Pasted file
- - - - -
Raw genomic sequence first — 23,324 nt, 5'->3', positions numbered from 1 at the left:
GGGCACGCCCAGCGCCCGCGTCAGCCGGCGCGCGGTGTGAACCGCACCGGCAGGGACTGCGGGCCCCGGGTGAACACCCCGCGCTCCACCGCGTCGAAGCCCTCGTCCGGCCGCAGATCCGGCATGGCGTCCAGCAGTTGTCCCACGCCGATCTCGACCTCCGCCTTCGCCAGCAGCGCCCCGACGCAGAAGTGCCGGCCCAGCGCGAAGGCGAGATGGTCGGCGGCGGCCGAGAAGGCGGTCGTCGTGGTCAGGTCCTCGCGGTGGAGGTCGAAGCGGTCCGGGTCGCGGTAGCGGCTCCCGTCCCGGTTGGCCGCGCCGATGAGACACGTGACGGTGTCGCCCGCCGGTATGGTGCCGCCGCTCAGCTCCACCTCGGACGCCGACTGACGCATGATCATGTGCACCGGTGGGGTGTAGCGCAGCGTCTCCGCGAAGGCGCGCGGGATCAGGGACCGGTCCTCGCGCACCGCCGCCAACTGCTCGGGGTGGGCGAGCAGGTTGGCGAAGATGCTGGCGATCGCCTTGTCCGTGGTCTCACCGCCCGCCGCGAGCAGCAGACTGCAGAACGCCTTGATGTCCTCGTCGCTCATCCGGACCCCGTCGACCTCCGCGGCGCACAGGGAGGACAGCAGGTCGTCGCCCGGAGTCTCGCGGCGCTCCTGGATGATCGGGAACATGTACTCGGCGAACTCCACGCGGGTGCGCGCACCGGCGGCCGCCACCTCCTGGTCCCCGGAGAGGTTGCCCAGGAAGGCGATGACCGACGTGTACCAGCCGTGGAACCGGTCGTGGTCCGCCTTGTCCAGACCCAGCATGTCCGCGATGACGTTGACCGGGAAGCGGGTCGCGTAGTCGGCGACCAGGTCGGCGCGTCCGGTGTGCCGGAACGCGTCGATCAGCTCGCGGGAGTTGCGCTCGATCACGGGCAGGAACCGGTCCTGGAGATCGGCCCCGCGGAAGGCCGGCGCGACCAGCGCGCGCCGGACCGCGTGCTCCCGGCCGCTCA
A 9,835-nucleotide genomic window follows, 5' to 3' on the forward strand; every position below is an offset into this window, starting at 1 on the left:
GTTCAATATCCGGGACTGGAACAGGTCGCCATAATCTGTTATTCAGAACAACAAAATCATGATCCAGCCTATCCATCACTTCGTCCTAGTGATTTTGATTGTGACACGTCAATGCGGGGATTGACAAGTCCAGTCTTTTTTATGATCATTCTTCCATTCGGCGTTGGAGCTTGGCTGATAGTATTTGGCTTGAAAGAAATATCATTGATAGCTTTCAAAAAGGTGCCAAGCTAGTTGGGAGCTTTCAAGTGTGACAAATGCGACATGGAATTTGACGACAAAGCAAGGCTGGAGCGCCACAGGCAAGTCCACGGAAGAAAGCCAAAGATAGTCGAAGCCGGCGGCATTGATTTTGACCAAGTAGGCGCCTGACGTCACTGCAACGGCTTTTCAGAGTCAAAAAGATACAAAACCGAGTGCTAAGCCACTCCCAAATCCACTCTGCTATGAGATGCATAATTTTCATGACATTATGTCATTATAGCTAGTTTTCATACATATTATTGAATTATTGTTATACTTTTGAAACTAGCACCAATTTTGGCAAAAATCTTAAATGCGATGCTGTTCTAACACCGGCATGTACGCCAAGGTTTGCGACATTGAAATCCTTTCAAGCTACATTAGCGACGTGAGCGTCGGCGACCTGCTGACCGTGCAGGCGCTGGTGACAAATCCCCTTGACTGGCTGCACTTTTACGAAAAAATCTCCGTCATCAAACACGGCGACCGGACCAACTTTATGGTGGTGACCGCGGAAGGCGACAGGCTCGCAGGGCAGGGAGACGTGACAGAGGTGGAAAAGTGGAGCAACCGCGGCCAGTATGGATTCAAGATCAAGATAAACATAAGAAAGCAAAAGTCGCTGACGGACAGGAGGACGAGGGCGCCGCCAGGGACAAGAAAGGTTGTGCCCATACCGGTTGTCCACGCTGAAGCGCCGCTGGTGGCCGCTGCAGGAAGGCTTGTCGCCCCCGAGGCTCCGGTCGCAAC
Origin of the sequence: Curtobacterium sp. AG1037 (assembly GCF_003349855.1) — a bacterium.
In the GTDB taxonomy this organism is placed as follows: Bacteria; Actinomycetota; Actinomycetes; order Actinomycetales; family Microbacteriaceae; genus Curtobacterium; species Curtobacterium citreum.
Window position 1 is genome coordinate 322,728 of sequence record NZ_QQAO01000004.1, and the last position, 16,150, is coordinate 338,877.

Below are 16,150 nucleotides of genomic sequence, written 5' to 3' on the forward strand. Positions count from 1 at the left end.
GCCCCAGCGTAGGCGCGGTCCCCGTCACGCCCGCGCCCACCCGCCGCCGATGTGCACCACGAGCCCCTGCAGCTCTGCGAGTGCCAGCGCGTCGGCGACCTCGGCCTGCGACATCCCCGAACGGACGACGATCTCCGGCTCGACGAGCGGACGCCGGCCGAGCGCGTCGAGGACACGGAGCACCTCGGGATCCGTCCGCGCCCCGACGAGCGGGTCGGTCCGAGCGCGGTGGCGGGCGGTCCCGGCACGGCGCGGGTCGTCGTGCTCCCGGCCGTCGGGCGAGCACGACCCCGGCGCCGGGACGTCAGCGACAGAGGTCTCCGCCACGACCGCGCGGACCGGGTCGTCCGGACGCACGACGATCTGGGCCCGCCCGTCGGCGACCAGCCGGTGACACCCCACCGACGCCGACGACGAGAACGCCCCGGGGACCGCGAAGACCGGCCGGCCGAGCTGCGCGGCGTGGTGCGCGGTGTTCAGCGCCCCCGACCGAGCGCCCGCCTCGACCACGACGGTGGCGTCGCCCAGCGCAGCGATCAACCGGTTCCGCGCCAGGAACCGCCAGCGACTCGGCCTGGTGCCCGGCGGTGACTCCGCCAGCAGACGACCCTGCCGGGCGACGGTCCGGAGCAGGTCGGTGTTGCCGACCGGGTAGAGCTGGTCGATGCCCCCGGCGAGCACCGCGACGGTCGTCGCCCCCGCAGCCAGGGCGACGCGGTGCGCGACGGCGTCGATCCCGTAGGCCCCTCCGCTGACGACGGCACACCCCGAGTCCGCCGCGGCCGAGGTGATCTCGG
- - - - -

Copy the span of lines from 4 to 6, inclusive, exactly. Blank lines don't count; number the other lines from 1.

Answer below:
GTTCAATATCCGGGACTGGAACAGGTCGCCATAATCTGTTATTCAGAACAACAAAATCATGATCCAGCCTATCCATCACTTCGTCCTAGTGATTTTGATTGTGACACGTCAATGCGGGGATTGACAAGTCCAGTCTTTTTTATGATCATTCTTCCATTCGGCGTTGGAGCTTGGCTGATAGTATTTGGCTTGAAAGAAATATCATTGATAGCTTTCAAAAAGGTGCCAAGCTAGTTGGGAGCTTTCAAGTGTGACAAATGCGACATGGAATTTGACGACAAAGCAAGGCTGGAGCGCCACAGGCAAGTCCACGGAAGAAAGCCAAAGATAGTCGAAGCCGGCGGCATTGATTTTGACCAAGTAGGCGCCTGACGTCACTGCAACGGCTTTTCAGAGTCAAAAAGATACAAAACCGAGTGCTAAGCCACTCCCAAATCCACTCTGCTATGAGATGCATAATTTTCATGACATTATGTCATTATAGCTAGTTTTCATACATATTATTGAATTATTGTTATACTTTTGAAACTAGCACCAATTTTGGCAAAAATCTTAAATGCGATGCTGTTCTAACACCGGCATGTACGCCAAGGTTTGCGACATTGAAATCCTTTCAAGCTACATTAGCGACGTGAGCGTCGGCGACCTGCTGACCGTGCAGGCGCTGGTGACAAATCCCCTTGACTGGCTGCACTTTTACGAAAAAATCTCCGTCATCAAACACGGCGACCGGACCAACTTTATGGTGGTGACCGCGGAAGGCGACAGGCTCGCAGGGCAGGGAGACGTGACAGAGGTGGAAAAGTGGAGCAACCGCGGCCAGTATGGATTCAAGATCAAGATAAACATAAGAAAGCAAAAGTCGCTGACGGACAGGAGGACGAGGGCGCCGCCAGGGACAAGAAAGGTTGTGCCCATACCGGTTGTCCACGCTGAAGCGCCGCTGGTGGCCGCTGCAGGAAGGCTTGTCGCCCCCGAGGCTCCGGTCGCAAC
Origin of the sequence: Curtobacterium sp. AG1037 (assembly GCF_003349855.1) — a bacterium.
In the GTDB taxonomy this organism is placed as follows: Bacteria; Actinomycetota; Actinomycetes; order Actinomycetales; family Microbacteriaceae; genus Curtobacterium; species Curtobacterium citreum.